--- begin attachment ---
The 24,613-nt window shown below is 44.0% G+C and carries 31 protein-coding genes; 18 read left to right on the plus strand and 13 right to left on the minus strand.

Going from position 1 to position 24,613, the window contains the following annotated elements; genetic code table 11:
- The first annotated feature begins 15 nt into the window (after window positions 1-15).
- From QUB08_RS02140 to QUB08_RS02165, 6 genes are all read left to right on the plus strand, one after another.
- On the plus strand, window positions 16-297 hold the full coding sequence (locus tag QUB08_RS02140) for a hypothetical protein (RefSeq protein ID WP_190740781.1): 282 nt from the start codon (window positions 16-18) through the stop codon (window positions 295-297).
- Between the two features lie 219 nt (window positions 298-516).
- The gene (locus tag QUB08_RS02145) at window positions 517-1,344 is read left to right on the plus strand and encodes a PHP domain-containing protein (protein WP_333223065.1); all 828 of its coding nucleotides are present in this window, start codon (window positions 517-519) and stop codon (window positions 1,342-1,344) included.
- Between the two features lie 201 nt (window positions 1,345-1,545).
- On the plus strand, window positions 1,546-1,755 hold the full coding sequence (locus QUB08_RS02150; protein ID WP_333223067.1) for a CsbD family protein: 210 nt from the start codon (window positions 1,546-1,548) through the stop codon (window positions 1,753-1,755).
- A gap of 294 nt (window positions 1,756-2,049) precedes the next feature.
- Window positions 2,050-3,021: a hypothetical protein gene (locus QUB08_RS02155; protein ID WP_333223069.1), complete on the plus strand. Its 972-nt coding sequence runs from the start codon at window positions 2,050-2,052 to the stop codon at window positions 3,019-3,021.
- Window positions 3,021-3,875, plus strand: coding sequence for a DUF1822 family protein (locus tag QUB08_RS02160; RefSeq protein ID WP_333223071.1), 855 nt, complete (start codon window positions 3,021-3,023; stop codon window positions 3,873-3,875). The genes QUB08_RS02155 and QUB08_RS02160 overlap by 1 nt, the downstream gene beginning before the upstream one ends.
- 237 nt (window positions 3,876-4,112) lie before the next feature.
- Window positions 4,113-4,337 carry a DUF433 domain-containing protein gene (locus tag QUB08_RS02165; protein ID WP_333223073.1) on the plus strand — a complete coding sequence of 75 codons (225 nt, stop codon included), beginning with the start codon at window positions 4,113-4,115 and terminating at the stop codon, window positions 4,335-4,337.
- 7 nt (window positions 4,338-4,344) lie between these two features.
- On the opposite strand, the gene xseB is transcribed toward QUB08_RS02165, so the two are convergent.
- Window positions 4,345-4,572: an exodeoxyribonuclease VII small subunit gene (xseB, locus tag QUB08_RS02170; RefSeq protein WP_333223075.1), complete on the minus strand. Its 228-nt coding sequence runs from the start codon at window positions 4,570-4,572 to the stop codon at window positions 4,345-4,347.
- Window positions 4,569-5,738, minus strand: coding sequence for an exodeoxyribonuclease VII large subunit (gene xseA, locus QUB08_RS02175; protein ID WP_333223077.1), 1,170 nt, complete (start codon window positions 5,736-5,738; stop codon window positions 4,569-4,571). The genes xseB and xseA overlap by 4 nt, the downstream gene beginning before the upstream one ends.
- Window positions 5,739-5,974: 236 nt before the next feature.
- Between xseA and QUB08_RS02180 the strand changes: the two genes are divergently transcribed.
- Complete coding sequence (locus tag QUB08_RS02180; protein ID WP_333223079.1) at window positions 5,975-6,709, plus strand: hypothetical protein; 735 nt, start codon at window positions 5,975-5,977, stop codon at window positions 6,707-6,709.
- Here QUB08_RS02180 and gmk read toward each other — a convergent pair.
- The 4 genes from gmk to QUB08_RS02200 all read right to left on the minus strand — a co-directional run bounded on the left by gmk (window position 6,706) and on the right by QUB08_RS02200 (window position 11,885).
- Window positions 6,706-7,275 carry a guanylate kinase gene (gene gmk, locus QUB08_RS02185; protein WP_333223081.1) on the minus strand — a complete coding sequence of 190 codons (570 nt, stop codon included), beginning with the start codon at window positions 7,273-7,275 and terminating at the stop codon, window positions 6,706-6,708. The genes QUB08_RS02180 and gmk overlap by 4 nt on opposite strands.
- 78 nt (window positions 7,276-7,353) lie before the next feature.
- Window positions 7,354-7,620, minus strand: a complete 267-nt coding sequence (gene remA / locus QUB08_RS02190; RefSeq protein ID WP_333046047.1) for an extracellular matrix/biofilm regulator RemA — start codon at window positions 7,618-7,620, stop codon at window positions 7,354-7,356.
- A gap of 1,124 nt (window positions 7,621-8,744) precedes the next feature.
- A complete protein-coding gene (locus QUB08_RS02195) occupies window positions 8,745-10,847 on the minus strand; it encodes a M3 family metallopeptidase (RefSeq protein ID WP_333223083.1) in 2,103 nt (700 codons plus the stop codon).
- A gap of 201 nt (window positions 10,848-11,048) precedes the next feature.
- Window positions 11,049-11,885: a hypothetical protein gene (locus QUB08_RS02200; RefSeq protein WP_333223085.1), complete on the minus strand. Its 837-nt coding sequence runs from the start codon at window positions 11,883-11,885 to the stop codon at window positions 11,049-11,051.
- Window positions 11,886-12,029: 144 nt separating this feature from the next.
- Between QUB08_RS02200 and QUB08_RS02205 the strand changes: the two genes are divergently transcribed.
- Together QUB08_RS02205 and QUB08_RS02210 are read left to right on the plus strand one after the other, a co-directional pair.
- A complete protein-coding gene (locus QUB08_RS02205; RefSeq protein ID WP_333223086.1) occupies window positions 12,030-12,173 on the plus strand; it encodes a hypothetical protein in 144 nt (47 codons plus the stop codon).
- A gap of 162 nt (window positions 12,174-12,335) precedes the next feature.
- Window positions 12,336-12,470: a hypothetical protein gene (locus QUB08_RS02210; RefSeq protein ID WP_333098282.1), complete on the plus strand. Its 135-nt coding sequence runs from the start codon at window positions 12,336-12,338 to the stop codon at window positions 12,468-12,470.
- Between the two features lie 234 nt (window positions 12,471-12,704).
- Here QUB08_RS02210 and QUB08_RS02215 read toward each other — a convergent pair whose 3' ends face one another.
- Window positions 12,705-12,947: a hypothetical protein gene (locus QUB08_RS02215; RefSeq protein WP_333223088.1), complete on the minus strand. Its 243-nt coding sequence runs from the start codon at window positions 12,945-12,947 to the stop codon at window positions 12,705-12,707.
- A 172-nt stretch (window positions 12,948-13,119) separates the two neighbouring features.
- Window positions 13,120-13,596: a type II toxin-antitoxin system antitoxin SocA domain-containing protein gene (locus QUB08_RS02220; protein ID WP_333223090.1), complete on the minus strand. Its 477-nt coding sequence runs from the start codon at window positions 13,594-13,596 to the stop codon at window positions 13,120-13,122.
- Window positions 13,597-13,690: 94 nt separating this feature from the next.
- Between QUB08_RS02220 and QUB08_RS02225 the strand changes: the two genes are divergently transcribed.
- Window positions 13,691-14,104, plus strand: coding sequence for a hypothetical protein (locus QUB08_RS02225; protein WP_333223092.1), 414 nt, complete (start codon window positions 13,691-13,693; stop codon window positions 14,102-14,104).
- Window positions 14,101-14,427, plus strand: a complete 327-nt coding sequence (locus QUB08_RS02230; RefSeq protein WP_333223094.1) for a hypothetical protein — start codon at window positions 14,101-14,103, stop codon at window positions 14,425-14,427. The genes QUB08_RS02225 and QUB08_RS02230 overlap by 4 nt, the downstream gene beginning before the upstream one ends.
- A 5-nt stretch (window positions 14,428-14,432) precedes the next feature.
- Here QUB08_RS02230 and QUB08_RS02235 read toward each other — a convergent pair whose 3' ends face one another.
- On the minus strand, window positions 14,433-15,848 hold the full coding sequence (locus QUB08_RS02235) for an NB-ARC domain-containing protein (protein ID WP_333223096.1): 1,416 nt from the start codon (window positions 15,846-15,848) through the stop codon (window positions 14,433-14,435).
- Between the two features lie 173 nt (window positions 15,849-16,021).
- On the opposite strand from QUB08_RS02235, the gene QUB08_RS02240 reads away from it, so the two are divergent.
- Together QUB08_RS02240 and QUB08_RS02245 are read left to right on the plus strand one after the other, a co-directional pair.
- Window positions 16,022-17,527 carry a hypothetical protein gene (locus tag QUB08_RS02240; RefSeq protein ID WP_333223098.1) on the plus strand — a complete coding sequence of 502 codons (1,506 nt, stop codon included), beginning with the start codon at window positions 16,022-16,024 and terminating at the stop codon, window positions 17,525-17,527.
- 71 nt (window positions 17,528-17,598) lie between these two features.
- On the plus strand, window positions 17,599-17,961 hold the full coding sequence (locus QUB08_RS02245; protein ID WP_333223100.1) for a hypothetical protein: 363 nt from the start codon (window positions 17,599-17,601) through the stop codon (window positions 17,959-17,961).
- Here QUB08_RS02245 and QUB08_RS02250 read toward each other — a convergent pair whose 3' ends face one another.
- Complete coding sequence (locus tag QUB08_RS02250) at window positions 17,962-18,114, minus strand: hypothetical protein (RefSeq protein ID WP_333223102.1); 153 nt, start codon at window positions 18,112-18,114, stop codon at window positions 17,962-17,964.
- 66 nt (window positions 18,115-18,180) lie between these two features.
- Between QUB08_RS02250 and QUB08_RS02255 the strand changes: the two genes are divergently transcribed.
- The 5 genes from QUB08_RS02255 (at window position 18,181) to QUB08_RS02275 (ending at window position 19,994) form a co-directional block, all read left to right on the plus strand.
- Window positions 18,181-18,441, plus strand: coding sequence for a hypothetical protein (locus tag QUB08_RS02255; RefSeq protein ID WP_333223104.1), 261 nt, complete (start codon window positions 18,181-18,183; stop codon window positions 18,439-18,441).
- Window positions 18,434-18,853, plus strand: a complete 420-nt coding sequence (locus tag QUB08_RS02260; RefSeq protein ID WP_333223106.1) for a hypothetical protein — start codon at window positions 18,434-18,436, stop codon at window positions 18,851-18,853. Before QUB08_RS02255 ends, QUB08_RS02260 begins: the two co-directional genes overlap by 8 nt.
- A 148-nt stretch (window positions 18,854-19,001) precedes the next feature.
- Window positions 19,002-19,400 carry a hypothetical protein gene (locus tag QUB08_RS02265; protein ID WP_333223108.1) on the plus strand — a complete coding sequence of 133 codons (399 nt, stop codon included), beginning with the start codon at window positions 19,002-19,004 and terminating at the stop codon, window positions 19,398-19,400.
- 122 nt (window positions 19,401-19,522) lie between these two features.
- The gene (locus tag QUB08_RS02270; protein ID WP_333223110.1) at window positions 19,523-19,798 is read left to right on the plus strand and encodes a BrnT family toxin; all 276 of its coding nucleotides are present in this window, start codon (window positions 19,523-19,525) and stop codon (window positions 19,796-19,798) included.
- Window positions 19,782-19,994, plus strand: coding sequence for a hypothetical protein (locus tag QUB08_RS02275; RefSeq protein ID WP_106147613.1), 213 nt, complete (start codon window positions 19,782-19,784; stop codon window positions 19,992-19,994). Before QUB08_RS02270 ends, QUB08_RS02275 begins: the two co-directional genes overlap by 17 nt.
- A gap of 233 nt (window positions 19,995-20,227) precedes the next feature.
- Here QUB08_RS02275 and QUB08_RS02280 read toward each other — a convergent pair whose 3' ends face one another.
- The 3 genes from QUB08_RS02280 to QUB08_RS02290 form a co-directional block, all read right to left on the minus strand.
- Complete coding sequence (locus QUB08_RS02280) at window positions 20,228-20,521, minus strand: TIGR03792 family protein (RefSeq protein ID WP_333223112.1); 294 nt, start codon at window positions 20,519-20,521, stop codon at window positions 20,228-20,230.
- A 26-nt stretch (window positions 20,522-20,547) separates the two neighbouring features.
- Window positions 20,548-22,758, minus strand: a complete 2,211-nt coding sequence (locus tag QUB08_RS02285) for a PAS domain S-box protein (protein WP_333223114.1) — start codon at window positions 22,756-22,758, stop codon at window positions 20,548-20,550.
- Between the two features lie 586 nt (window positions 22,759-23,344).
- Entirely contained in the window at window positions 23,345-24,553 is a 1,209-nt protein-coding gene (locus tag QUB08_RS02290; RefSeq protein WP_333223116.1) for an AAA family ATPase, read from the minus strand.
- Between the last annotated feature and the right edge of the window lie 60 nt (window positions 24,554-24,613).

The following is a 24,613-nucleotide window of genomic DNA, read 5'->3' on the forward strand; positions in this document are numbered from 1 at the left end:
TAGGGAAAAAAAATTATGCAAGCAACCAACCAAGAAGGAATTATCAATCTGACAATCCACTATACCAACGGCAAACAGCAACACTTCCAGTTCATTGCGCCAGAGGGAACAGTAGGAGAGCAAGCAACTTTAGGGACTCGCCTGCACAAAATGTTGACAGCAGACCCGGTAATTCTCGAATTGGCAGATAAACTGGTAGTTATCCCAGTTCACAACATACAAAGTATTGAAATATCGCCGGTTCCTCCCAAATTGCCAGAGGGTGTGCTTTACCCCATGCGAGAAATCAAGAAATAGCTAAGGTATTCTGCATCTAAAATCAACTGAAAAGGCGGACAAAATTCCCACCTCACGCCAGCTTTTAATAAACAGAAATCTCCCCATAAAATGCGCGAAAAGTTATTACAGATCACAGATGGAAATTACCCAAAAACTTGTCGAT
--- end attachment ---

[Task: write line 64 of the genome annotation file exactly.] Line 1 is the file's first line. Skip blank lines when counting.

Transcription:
- 122 nt (window positions 19,401-19,522) lie between these two features.